In 1954 there was a huge amount of financial turmoil, whilst the reputation of the Flamers Motor Company allowed it to keep selling premium vehicles the decision was made to make the company’s first truly mass market car.

The Mikro was released in 1955, built on a much smaller platform with a far more simple inline engine the Feino was seen as a car that everyone can afford. The car was seen as a revolution for the company, providing a new commuter car and helping fuel the economic recovery to the heyday of the late 1940’s.

During this period there was a change in the premium and sports lines to move away from the boxer engine layout to using V6 and V8 engines allowing the company to move towards smaller and much more nimble chassis’ in order to be able to compete in other markets outside of Gasmea.

1961-1980 - Global Expansion

After the depression of 1954 the economy in Gasmea, and globally, didn’t recover until 1961 and even at this time the economy was fragile at best. However after having a successful few years breaking into new markets with the Feino the Flamers Motor Company were ready to start global expansion.

The initial expansion was into Fruinia, moving the majority of the production of the new models of more nimble sports cars across. This allowed reinvestment into the existing facilities to produce a far larger volume of the new coupes that came out during this era.

In 1968 there was the passing of Matthew at the age of 69, he was heavily involved with the company until his last days, upon his death Thomas decided that it was time for him to step down from managing the company. In 1969 the company became listed on the Gasmea stock exchange under the ticker FMC with the Flamers family trust keeping a 15% stake in the company. At the time it was the largest public offering ever, valuing the company at $58.7bn. In 1979 Thomas passed away at the age of 75, during his later years it was not unusual for Thomas to be consulted as to what direction the company should move in.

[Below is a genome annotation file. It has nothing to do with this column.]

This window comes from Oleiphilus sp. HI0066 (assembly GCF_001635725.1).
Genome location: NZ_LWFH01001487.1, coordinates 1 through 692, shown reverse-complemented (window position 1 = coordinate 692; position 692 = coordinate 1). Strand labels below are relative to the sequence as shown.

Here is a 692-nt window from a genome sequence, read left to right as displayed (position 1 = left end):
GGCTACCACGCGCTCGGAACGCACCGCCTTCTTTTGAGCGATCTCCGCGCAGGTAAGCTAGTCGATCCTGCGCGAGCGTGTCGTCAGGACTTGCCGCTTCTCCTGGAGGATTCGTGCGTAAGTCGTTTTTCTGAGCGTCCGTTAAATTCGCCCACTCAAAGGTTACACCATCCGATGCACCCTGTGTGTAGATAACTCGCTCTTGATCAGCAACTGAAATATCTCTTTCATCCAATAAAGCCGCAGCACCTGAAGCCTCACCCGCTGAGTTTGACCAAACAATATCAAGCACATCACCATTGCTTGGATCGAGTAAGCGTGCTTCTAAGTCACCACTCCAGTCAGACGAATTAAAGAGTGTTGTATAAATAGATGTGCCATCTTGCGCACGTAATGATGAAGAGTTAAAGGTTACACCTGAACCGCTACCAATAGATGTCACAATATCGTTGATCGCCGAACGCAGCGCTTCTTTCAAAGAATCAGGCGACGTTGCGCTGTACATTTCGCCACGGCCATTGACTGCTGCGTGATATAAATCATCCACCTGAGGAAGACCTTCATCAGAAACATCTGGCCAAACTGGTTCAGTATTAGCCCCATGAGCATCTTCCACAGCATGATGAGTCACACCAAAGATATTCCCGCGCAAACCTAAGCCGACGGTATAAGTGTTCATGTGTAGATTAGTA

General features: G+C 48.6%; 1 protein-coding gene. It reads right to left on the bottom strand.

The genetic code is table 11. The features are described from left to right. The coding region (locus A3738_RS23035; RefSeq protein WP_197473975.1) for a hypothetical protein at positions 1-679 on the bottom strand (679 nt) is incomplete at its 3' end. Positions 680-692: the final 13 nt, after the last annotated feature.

In 1980 the business was restructured to reduce risk the the parent entity, Flamers Motor Company was rebranded to Flamers Holding Incorporated. All car production was moved to local subsidiaries which were created in Gasmea, Frunina and Archana.

1981-1989 - Flamers Rally Racing

In 1981 the decision was made to produce a car to compete in the World Rally Championship and in the process a new subsidiary was formed, Flamers Rally Racing.